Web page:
that they may be one…
that they may be brought to perfection as one

Ben— Jesús Benjamín— and Christine Elizabeth!
Your first names— your sacramental, Baptismal names— Jesús and Christine — together are a proclamation of Jesus Christ.
May your union in marriage also be a proclamation of Jesus Christ.
You are here today to vow to be one in Jesus Christ, in the “great mystery” and sacrament of marriage.
Here in his Gospel today, Christ has already been praying to his Father for the two of you.
Christ the King will soon rise from this altar as the New and Everlasting Covenant in Eucharistic Flesh and Blood.
You will give yourselves and your marriage to him.
Then, as he gives himself to his Father and to you this day in his Eucharistic Flesh and Blood, he fulfills what he has already declared in his Gospel.
Father,
I have given them the GLORY you gave me…
that they may be brought to perfection as one

The source and the goal of perfect unity in marriage is the glory of God in the Eucharistic Flesh and Blood of Christ the Bridegroom.
Benjamin and Christine!
Today and here, in the Covenants of Holy Matrimony and the Most Blessed Eucharist, Christ the King and his Bridal Church call and send you to be tabernacles of God’s glory and apostles of God’s glory.
Benjamin and Christine, by living your marriage, let the world know that we have a King.

UT IN OMNIBUS GLORIFICETUR DEUS
That God Be Glorified in All







For the Twenty-Second Ordinary Sunday of the Church Year

Mark 7:1-8,14-15,21-23
Deuteronomy 4:1-2,6-8
James 1:17-18,21b-22,27

We witness today another conflict between Jesus on one side and the Pharisees and scribes on the other.
Jesus criticizes their and hypocrisy and hollow lipservice.
He quotes the prophet Isaiah.
This people honors me with their lips,
but their hearts are far from me.

Then Jesus adds, “You disregard God’s commandment.”
Disregard for God’s commandments keeps our hearts far from God.
Jesus sums up the breaking of God’s commandments as sins that begin in the heart and show up in our thoughts and actions.
He puts it this way today.
From within the man, from his heart,
come evil thoughts, unchastity, theft, murder,
adultery, greed, malice, deceit,
licentiousness, envy, blasphemy, arrogance, folly.
All these evils come from within and they defile.

Jesus forgave sinners.
He forgave prostitutes, robbers, adulterers and corrupt tax officials.
He forgave people whom he knew to be guilty of the evil things that he names today:
evil thoughts, unchastity, theft, murder,
adultery, greed, malice, deceit,
licentiousness, envy, blasphemy, arrogance, folly.

Jesus forgave and still forgives even before our hearts may be ready to seek forgiveness.
As he said from his cross, “Father, forgive them for they know not what they do.”
However, he does not want a one-way relationship.
Jesus is not satisfied to forgive us and then leave us alone where we are.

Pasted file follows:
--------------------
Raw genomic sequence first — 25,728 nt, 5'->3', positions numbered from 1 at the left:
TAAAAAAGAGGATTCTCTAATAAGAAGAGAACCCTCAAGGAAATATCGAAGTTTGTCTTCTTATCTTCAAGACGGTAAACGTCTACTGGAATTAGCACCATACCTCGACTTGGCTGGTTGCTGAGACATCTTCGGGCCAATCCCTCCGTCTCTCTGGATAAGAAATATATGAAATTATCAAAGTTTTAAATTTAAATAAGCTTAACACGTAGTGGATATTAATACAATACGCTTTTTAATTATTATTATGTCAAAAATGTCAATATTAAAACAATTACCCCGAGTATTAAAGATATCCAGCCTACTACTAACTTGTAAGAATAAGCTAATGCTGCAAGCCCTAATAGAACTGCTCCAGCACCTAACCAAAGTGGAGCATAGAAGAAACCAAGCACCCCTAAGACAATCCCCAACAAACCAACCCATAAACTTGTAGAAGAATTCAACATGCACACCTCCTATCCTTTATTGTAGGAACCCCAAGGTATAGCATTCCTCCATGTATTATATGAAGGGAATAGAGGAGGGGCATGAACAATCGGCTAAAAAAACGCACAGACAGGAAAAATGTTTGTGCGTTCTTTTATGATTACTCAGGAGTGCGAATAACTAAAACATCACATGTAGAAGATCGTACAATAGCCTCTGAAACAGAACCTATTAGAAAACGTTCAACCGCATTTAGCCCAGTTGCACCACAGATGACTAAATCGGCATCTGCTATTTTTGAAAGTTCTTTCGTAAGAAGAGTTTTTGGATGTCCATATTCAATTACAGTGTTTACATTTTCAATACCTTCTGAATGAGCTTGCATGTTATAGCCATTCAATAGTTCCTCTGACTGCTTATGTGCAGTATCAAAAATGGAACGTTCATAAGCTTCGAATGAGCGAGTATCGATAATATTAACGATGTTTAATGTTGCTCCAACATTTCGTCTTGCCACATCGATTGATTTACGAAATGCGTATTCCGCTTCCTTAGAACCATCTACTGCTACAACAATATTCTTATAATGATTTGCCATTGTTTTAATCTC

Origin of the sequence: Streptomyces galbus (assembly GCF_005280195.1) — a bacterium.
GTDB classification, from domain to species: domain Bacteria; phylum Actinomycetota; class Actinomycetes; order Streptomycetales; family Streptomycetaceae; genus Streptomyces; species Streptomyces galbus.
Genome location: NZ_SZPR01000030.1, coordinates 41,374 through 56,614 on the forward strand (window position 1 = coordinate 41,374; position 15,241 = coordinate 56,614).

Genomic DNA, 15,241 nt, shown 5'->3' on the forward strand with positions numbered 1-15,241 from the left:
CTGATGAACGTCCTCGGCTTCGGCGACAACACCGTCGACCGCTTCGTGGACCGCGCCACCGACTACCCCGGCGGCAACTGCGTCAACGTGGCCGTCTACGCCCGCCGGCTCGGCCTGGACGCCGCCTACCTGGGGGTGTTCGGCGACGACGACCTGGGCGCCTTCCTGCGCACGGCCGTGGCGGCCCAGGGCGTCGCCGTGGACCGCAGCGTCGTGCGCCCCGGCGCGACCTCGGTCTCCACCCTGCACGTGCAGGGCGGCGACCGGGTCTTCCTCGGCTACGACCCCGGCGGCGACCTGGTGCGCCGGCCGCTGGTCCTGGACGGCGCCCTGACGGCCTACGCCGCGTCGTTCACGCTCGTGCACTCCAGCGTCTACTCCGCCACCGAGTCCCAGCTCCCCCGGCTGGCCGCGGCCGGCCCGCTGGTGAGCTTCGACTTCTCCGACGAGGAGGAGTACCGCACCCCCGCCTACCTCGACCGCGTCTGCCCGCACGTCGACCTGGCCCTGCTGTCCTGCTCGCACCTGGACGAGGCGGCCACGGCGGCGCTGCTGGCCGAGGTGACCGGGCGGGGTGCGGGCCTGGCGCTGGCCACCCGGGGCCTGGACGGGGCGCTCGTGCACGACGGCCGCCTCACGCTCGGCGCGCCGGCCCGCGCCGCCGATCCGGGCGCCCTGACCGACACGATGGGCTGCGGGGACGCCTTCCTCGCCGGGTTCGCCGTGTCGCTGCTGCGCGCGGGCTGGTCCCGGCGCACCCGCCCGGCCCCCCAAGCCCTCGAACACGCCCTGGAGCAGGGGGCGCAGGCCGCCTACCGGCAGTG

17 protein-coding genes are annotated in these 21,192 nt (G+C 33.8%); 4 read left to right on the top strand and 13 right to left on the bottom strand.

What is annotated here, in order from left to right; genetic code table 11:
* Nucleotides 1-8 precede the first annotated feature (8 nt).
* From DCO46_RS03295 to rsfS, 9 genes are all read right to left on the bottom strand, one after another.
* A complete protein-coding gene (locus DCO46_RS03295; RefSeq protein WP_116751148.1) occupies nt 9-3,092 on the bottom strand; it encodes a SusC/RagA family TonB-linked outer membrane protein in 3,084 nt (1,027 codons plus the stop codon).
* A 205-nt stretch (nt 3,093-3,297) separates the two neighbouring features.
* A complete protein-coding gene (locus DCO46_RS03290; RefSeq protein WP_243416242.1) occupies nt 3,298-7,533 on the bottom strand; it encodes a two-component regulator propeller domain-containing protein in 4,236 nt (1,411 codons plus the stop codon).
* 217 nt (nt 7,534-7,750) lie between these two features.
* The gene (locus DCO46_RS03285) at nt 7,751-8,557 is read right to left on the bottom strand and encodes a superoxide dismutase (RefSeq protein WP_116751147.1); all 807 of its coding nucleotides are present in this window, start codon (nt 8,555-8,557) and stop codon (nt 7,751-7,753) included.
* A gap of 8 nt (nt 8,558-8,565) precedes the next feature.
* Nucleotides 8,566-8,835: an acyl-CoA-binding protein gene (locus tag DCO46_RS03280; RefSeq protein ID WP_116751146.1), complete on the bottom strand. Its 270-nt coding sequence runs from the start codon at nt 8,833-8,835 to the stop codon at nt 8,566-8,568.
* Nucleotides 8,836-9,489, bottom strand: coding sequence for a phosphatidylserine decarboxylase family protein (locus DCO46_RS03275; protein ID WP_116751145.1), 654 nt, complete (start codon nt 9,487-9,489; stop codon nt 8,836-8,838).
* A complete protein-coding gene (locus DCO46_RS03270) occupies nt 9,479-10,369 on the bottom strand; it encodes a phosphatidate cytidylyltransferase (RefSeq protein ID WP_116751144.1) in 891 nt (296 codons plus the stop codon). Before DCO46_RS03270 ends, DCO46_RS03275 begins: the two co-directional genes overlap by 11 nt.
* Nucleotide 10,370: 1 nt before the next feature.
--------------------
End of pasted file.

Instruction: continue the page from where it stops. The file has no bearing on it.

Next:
He wants us to leave sin behind and to be close to him.
He expresses his concern today.
Their hearts are far from me

You disregard God’s commandment

He wants our hearts to be close to him, and the first step in that direction is to obey God’s commandments.
However, what if we find ourselves weak?
What if our struggle against sin is painful and full of repeated, lifelong failure?
What if we find our hearts so chained or hardened that it seems to us there is no hope?
Let’s recall two lessons from Jesus that ought to give us hope.
The first lesson is about a corrupt public official who does not seem to be getting anywhere good and he knows it.
All that he finds himself able to do is to visit the house of God, stand far away from the altar, look down at the floor, beat his chest and say, “God be merciful to me a sinner!”
Jesus said:
This man went home justified.
He who humbles himself will be exalted.

To confess from the heart that we are sinners is already a lifting up of our hearts to God.
There is more.
Two criminals were crucified together with Jesus.
One of the criminals … mocked him, saying,
“Are you not the Anointed One?
Save yourself and us!”
But the other criminal answered him, saying,
“Do you not fear God,
since you are under the same sentence of condemnation?
You and I are justly condemned.
We are receiving what our actions deserve,
but this man has done nothing wrong.”
Then he said to Jesus,
“Remember me when you come into your kingdom.”
Jesus answered him,
“Truly, I say to you,
today you will be with me in Paradise.”

Jesus did not miraculously release that criminal from execution.
However, in answer to that man’s repentance, humility and faith, Jesus gave him Paradise that same afternoon.
He wants us to leave sin behind now.
He wants us to bring our hearts close to him.
For that we must obey God’s commandments and battle in our hearts against sin.
The death of Jesus shows us that God will spare himself nothing, not even his own dignity, in offering us from out of his own sin-wounded heart the forgiveness of our sins.
Yet, in order to take hold of God’s gift we must forgive those who sin against us, and we must ask God for what he has already offered.
Jesus, remember me when you come into your kingdom.

Thy kingdom come.
Thy will be done.

Forgive us our trespasses as we forgive those who trespass against us.

The merciful heart of God is handed over to us in the Eucharistic Body and Blood of Christ.
Let us offer him the closeness of our own hearts, if not with purity, then at least with the honesty of repentance.

UT IN OMNIBUS GLORIFICETUR DEUS
That God Be Glorified in All